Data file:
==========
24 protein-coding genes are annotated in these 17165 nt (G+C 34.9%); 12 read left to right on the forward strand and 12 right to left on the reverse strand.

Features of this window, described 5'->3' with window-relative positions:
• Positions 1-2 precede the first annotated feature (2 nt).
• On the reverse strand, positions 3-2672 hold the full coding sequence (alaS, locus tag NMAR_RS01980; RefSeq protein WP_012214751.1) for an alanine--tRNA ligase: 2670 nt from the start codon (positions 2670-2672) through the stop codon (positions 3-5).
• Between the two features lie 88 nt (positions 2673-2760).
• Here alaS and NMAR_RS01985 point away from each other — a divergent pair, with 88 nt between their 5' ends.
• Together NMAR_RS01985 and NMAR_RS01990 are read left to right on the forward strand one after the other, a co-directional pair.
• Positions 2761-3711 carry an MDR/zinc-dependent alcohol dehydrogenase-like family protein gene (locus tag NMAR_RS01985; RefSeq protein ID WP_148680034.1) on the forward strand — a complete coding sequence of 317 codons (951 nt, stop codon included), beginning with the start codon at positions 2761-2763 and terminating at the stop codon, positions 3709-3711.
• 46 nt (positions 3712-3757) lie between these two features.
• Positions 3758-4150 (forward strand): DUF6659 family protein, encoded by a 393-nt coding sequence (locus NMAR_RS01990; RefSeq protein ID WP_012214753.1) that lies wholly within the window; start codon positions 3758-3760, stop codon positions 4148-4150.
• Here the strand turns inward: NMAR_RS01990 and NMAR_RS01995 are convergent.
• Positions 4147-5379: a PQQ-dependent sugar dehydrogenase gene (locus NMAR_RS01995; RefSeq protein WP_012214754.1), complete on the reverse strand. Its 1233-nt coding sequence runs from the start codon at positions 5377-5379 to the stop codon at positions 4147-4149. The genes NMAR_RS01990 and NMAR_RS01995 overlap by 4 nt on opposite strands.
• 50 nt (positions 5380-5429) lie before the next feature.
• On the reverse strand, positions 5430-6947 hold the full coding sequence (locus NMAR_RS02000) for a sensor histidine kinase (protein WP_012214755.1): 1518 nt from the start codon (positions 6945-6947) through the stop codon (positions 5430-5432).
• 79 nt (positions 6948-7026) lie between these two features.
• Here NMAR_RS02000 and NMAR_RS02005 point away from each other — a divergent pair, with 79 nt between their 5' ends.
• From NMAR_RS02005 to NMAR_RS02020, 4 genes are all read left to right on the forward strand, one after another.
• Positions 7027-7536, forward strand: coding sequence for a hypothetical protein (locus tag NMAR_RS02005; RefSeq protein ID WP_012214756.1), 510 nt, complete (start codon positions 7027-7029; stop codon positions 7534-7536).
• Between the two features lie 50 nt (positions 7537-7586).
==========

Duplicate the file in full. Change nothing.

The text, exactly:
24 protein-coding genes are annotated in these 17165 nt (G+C 34.9%); 12 read left to right on the forward strand and 12 right to left on the reverse strand.

Features of this window, described 5'->3' with window-relative positions:
• Positions 1-2 precede the first annotated feature (2 nt).
• On the reverse strand, positions 3-2672 hold the full coding sequence (alaS, locus tag NMAR_RS01980; RefSeq protein WP_012214751.1) for an alanine--tRNA ligase: 2670 nt from the start codon (positions 2670-2672) through the stop codon (positions 3-5).
• Between the two features lie 88 nt (positions 2673-2760).
• Here alaS and NMAR_RS01985 point away from each other — a divergent pair, with 88 nt between their 5' ends.
• Together NMAR_RS01985 and NMAR_RS01990 are read left to right on the forward strand one after the other, a co-directional pair.
• Positions 2761-3711 carry an MDR/zinc-dependent alcohol dehydrogenase-like family protein gene (locus tag NMAR_RS01985; RefSeq protein ID WP_148680034.1) on the forward strand — a complete coding sequence of 317 codons (951 nt, stop codon included), beginning with the start codon at positions 2761-2763 and terminating at the stop codon, positions 3709-3711.
• 46 nt (positions 3712-3757) lie between these two features.
• Positions 3758-4150 (forward strand): DUF6659 family protein, encoded by a 393-nt coding sequence (locus NMAR_RS01990; RefSeq protein ID WP_012214753.1) that lies wholly within the window; start codon positions 3758-3760, stop codon positions 4148-4150.
• Here the strand turns inward: NMAR_RS01990 and NMAR_RS01995 are convergent.
• Positions 4147-5379: a PQQ-dependent sugar dehydrogenase gene (locus NMAR_RS01995; RefSeq protein WP_012214754.1), complete on the reverse strand. Its 1233-nt coding sequence runs from the start codon at positions 5377-5379 to the stop codon at positions 4147-4149. The genes NMAR_RS01990 and NMAR_RS01995 overlap by 4 nt on opposite strands.
• 50 nt (positions 5380-5429) lie before the next feature.
• On the reverse strand, positions 5430-6947 hold the full coding sequence (locus NMAR_RS02000) for a sensor histidine kinase (protein WP_012214755.1): 1518 nt from the start codon (positions 6945-6947) through the stop codon (positions 5430-5432).
• 79 nt (positions 6948-7026) lie between these two features.
• Here NMAR_RS02000 and NMAR_RS02005 point away from each other — a divergent pair, with 79 nt between their 5' ends.
• From NMAR_RS02005 to NMAR_RS02020, 4 genes are all read left to right on the forward strand, one after another.
• Positions 7027-7536, forward strand: coding sequence for a hypothetical protein (locus tag NMAR_RS02005; RefSeq protein ID WP_012214756.1), 510 nt, complete (start codon positions 7027-7029; stop codon positions 7534-7536).
• Between the two features lie 50 nt (positions 7537-7586).